|Peder Sortland, CEO, Apply|
Apply has completely pulled out of a subsea sector, which is predicted to double in size between 2012 and 2016. The company will instead concentrate on its competitive position in the MMO segment, which, according to Sortland presents sufficient room to grow market share, though dominated by Aker Solutions and Aibel.
The consolidation at the top end of the market is driven by the procurement strategies of its main operators. Procurement officers are now attempting to contain costs in a new era of cost inflation by dealing with fewer contractors and transferring risk from buyer to supplier. As a result, the structure of the service industry is going through some major changes.
The Home Advantage
Norway's drive towards consolidation in the service market does not mean the end of the small players. For Stig Dahl, managing director of Dahl Oilfield Services, a downhole equipment supplier, small local players have unbeatable advantages over the large internationals in a market renowned for high standards a preference for bespoke technologies.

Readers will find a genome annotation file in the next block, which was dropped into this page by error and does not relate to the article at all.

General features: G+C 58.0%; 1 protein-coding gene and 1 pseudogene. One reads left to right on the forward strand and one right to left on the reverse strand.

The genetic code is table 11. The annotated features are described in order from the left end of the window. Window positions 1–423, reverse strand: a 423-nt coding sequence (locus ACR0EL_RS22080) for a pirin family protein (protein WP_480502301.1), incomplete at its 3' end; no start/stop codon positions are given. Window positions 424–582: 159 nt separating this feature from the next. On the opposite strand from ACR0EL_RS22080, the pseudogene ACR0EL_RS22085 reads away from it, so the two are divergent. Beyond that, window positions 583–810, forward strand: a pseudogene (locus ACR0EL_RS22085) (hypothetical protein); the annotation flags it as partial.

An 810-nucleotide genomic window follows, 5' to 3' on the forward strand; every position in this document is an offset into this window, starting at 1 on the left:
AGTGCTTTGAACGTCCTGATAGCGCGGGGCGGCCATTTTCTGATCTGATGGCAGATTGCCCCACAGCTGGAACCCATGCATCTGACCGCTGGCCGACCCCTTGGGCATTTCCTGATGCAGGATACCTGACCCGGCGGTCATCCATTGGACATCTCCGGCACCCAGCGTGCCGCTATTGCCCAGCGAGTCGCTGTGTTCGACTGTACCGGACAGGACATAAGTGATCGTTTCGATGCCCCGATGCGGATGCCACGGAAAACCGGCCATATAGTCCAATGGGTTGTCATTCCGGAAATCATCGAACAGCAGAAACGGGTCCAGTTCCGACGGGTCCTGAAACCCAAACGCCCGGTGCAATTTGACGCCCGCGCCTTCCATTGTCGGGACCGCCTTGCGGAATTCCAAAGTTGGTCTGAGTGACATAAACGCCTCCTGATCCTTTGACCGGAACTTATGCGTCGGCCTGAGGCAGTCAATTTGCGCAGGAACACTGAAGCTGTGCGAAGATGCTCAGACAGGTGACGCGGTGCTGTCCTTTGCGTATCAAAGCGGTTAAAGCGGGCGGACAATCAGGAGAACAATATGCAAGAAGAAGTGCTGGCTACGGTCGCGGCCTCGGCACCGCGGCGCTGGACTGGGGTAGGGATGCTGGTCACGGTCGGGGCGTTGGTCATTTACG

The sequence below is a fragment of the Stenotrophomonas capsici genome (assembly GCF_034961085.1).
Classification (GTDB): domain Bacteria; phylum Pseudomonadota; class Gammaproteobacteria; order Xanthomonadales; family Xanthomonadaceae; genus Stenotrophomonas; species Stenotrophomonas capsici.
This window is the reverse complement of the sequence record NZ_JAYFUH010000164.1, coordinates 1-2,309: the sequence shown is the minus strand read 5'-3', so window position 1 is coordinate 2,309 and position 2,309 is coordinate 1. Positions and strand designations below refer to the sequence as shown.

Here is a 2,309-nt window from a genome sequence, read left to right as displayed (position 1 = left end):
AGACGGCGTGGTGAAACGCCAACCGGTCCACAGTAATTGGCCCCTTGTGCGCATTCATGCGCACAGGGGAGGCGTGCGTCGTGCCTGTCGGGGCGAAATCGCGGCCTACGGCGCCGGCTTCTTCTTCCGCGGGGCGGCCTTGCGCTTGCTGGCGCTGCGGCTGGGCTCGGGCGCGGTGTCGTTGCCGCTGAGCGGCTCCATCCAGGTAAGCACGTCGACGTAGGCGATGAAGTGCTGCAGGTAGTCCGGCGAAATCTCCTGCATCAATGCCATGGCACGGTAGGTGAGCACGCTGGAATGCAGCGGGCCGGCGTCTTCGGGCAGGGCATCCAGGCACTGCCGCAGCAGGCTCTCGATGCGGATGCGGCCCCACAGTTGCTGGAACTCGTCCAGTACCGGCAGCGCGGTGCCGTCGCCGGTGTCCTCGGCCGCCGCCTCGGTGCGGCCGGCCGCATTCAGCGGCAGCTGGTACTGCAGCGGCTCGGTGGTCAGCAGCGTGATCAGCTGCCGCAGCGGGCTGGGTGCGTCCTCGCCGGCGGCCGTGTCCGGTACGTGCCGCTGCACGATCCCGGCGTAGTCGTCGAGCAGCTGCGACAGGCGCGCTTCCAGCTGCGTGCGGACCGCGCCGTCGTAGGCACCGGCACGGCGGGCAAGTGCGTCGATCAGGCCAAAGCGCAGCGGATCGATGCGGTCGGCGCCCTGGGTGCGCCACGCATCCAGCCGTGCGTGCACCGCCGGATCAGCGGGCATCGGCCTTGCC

"As a local Norwegian company, we are aware of the advantage we have when conducting business with other Norwegian companies. Large international companies with many offices around the world cannot reach the level of influence and knowledge in Norway compared to a local Norwegian company like us - which has 90 percent of its activity based here."
Standardization may be the weapon of choice for the multinationals in cost-reduction, but Dahl Oilfield Services has opted for outsourcing its supply chain to low-cost countries like Ukraine and China to stay competitive.
In addition, Dahl explains that the stringent NS1 standards in the Norwegian market created a degree of protection for those companies purely focused on the Norwegian market. He said:
"As the standards are higher in Norway than in other countries, we realize the advantage our drill pipes have in respecting high quality standards [of the Norwegian continental shelf]".
Innovators, not Entrepreneurs: